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Economy , Investing , Personal Development

Do You Have An Investment Quiver?

November 26, 2016


Do You Have An Investment Quiver?


Do you have a quiver? You know, a bag of tricks up your sleeve?

In the surfing world, a quiver is a collection of surfboards. A surfer’s quiver is like a toolbox. Each board is a different tool for a specific type of wave.

You can have a 10 foot single fin longboard, known as a ‘log,’ to surf small surf.

Big fat boards, like logs, are better for gutless waves. Like Waikiki, or anywhere the waves break in a crumbly fashion. A bigger, fatter board provides more float, so the surfer can go slower without sinking the board.

At home, in Malibu, the waves are usually smaller. A longboard is often the best choice.

Small boards, known as ‘shortboards,’ are for fast surf. Waves that break top to bottom. Like Pipeline in Hawaii, or Uluwatu in Bali. Shortboards are easier to maneuver and allow the surfer to get into better positions on the wave.

If you were to take a log and try to surf Uluwatu, you’d be asking for trouble. A big log is difficult to turn quickly and the wave would run past you, resulting in a ride over the falls and onto the reef.

Uluwatu, Bali a couple years back. One of the most terrifying waves I’ve ridden (not this exact wave shown here, as this was a small day). It’s a fast left, and I’m regular foot, so my back is to the wave. This makes it a bit tougher to ride, especially because the consequences are so severe. On this same trip I met the reef with my back on a larger wave and still have a nice scar to prove it!

If you were to ride a shortboard on a slow wave like Waikiki, you’d be frustrated. The wave wouldn’t be fast enough and you’d basically be sinking the board.

Just like waterskis, you need to go fast in order to stay above the surface of the water. If you go too slow, you’ll just sink.

A true surfer – a waterman – has a complete quiver. All kinds of boards to surf all kinds of waves.

Unless you’re constantly traveling the world in search of surf, waves are very cyclical. In Southern California there are many days when the waves are chest to head high. But, there are many more days when the waves are less than waist high.

If you only waited until there was head high waves to surf, then you’d spend a lot of time waiting.

In order to stay in the water to get your daily dose of vitamin sea, a surfer must adapt to the waves. Because it’s very difficult to make the waves adapt to you.

Investing is exactly the same. If we could control the markets to accommodate our needs, we’d all be rich. But, that’s not how it works.

We have to react to what the market gives us. We have to use the tools in our quiver to create profits so we can continue to build our wealth.

If we can continue to build our wealth, then we can create freedom. (Freedom to chase perfect waves, for me!)

And that brings me to today’s market. I’ve been rummaging around in my quiver of investing tools to find the right solution to get maximum returns.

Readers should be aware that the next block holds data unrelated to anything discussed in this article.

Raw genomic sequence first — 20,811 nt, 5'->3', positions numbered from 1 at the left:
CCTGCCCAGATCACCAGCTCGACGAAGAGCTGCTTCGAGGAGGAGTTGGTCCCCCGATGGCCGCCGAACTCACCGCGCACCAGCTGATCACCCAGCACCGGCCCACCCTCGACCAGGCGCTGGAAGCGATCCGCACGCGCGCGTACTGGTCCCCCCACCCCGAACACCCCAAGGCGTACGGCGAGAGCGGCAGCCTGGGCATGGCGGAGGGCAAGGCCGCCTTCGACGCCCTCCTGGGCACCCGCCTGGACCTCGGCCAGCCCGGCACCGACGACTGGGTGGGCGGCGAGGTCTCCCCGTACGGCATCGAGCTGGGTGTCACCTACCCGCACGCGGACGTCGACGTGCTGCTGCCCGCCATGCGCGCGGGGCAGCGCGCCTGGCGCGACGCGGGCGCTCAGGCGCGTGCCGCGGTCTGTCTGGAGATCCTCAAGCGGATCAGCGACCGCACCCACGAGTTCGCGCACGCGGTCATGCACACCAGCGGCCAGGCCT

Truthfully, I’ve had to look much harder than I usually do.

For example, last year was easy for me. There were a variety of signs that were telling me to buy mining stocks. Companies like Pretium Resources ($PVG), Gold Resource Corp. (GORO), and Seabridge Gold ($SA) were great buys. They carried low debt and offered huge upside.

I ended the year very well. My best year ever, actually.

But things have changed this year. There are lots of conflicting signals that I’m getting. It’s hard to find a ‘no-brainer’ investment, like those mining stocks in 2015.

However, I do know of one area that I am very confident in. I know that I’ll eventually see 100% gains, or even more. But, I’m not a buyer yet.

This area of the market is probably the oldest traded asset in the world. I know it’s not going out of style anytime soon, and I know that there will be a time when it becomes much more expensive.

Just like anything in our world, this asset is cyclical.

I’m talking about agricultural commodities. Corn and wheat most specifically.

You see, if we look back at historical prices for corn and wheat, you’ll notice that we are touching major lows.Now, this doesn’t mean that corn and wheat are destined to rocket higher next year. But, I do know that there is far less downside than there is upside.

Still… I’m not a buyer yet.

Commodities are highly influenced by the strength of the US dollar. When the US dollar becomes stronger, commodities become cheaper. And right now, the US dollar is on top of the world.

But commodities aren’t only influenced by the US dollar. Seasons, droughts, and major weather events also effect food prices. A major drought in a corn growing region can ruin an entire year’s harvest. This will deplete supply and drive up prices. Simple supply and demand economics.

Regardless of what is impacting the prices of wheat and corn, I have my eyes on these two foods. Again, I’m not a buyer… but I’m getting close.

The easiest way to give yourself exposure is through the Teucrium Corn ETF ($CORN) and the Teucrium Wheat ETF ($WEAT). An even simpler option is to buy the iPath Bloomberg Grains SubTR ETN ($JJG).

As soon as I start to see the dollar strength decline, I’ll move into these assets. Remember, you always buy low and sell high.